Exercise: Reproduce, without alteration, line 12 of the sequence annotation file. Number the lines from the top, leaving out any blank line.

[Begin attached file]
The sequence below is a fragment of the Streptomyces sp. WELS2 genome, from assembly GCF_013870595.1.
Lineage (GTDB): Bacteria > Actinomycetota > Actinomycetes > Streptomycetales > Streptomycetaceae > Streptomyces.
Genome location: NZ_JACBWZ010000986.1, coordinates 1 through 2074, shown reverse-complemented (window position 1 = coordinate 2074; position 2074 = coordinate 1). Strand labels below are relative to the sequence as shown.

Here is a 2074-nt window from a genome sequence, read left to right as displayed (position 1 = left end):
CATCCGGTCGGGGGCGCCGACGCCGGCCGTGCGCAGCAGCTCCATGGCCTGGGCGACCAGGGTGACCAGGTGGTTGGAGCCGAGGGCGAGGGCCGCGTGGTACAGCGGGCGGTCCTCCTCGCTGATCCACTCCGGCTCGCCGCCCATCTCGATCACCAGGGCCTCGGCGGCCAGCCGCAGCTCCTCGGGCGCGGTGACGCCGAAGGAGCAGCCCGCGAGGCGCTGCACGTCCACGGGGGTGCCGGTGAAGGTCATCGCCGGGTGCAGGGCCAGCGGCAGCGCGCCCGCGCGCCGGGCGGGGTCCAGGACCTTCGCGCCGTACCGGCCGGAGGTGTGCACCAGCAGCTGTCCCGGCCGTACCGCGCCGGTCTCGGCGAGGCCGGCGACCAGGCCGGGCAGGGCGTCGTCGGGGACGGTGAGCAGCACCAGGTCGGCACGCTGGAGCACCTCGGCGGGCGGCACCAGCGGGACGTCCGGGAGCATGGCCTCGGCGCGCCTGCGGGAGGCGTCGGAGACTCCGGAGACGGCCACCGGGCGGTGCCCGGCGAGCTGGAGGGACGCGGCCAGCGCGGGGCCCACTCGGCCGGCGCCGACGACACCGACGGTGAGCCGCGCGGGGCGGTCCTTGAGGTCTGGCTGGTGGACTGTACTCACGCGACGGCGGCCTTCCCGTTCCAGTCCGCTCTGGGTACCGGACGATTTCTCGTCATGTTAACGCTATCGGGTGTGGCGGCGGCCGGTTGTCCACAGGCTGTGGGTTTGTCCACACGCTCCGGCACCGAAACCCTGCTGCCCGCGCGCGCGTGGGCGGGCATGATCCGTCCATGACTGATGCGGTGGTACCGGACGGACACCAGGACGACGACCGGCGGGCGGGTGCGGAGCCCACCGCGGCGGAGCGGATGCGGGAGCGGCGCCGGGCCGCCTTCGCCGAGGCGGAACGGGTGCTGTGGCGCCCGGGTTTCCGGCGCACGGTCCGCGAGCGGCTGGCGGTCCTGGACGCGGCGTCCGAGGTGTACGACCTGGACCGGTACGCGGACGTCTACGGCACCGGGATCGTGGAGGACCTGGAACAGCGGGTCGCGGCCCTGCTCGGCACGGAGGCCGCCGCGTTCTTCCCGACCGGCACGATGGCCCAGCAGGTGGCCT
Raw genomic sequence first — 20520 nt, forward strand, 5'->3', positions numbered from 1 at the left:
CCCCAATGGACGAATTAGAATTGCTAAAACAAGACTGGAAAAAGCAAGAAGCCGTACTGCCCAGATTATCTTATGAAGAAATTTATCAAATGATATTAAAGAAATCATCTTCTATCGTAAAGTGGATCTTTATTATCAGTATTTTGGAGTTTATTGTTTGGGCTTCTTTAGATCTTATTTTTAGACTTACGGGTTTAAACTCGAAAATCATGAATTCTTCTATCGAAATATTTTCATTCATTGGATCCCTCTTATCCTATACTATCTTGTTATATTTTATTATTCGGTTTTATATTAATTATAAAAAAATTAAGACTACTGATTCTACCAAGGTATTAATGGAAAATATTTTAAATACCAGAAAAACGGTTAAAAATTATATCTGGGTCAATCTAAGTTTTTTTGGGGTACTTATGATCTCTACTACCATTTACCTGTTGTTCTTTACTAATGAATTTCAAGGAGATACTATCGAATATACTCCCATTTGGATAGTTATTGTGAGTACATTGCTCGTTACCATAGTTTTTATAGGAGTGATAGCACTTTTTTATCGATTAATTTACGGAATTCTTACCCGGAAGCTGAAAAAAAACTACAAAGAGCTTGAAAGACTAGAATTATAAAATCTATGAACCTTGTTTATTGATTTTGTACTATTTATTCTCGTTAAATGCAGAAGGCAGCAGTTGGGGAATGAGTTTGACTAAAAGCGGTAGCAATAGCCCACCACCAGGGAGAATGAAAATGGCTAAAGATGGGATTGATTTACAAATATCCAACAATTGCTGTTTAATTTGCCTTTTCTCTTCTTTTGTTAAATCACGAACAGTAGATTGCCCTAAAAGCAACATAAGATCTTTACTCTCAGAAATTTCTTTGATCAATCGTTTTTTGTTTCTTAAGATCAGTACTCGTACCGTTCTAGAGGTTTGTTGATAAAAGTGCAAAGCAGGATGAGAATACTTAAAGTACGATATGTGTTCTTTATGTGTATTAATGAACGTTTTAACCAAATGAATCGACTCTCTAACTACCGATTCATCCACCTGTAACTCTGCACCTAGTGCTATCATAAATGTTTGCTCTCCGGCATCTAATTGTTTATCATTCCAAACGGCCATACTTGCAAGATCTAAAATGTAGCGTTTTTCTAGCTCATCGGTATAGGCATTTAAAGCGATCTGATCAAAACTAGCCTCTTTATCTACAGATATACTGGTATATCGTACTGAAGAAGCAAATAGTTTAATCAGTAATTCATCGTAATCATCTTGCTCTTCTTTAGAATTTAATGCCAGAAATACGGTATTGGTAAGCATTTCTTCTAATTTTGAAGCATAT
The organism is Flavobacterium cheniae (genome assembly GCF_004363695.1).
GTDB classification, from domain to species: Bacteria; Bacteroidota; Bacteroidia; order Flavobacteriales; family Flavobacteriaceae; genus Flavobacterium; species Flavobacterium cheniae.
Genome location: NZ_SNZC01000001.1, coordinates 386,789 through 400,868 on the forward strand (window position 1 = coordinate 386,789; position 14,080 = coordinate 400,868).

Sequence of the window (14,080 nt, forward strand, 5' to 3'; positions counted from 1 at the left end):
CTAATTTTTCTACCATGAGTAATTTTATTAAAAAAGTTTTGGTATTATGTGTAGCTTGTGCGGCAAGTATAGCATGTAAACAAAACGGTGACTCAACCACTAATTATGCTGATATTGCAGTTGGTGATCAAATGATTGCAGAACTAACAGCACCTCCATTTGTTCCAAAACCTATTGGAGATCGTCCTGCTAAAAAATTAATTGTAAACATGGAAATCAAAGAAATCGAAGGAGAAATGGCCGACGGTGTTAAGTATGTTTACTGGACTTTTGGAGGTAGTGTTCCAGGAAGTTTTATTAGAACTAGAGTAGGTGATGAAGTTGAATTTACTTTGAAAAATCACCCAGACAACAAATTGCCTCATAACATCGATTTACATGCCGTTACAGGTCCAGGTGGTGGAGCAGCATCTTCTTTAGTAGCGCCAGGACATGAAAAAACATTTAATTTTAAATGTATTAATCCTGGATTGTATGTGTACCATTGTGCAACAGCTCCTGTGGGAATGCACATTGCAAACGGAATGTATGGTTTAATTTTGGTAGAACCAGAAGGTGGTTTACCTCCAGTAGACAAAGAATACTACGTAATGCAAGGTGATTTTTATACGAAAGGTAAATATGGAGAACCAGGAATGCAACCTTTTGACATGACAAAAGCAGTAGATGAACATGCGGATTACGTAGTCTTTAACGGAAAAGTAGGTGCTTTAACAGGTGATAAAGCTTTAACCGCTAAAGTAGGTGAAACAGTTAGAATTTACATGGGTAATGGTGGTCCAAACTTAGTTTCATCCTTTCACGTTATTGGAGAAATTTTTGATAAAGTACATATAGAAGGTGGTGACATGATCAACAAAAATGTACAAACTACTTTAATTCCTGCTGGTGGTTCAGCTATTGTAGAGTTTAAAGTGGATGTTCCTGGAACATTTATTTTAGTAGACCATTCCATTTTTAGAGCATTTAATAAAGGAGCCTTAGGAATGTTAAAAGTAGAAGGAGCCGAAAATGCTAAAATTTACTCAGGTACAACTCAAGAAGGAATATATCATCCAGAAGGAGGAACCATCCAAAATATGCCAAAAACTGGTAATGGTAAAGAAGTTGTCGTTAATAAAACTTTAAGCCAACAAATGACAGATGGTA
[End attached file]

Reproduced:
CTAATTTTTCTACCATGAGTAATTTTATTAAAAAAGTTTTGGTATTATGTGTAGCTTGTGCGGCAAGTATAGCATGTAAACAAAACGGTGACTCAACCACTAATTATGCTGATATTGCAGTTGGTGATCAAATGATTGCAGAACTAACAGCACCTCCATTTGTTCCAAAACCTATTGGAGATCGTCCTGCTAAAAAATTAATTGTAAACATGGAAATCAAAGAAATCGAAGGAGAAATGGCCGACGGTGTTAAGTATGTTTACTGGACTTTTGGAGGTAGTGTTCCAGGAAGTTTTATTAGAACTAGAGTAGGTGATGAAGTTGAATTTACTTTGAAAAATCACCCAGACAACAAATTGCCTCATAACATCGATTTACATGCCGTTACAGGTCCAGGTGGTGGAGCAGCATCTTCTTTAGTAGCGCCAGGACATGAAAAAACATTTAATTTTAAATGTATTAATCCTGGATTGTATGTGTACCATTGTGCAACAGCTCCTGTGGGAATGCACATTGCAAACGGAATGTATGGTTTAATTTTGGTAGAACCAGAAGGTGGTTTACCTCCAGTAGACAAAGAATACTACGTAATGCAAGGTGATTTTTATACGAAAGGTAAATATGGAGAACCAGGAATGCAACCTTTTGACATGACAAAAGCAGTAGATGAACATGCGGATTACGTAGTCTTTAACGGAAAAGTAGGTGCTTTAACAGGTGATAAAGCTTTAACCGCTAAAGTAGGTGAAACAGTTAGAATTTACATGGGTAATGGTGGTCCAAACTTAGTTTCATCCTTTCACGTTATTGGAGAAATTTTTGATAAAGTACATATAGAAGGTGGTGACATGATCAACAAAAATGTACAAACTACTTTAATTCCTGCTGGTGGTTCAGCTATTGTAGAGTTTAAAGTGGATGTTCCTGGAACATTTATTTTAGTAGACCATTCCATTTTTAGAGCATTTAATAAAGGAGCCTTAGGAATGTTAAAAGTAGAAGGAGCCGAAAATGCTAAAATTTACTCAGGTACAACTCAAGAAGGAATATATCATCCAGAAGGAGGAACCATCCAAAATATGCCAAAAACTGGTAATGGTAAAGAAGTTGTCGTTAATAAAACTTTAAGCCAACAAATGACAGATGGTA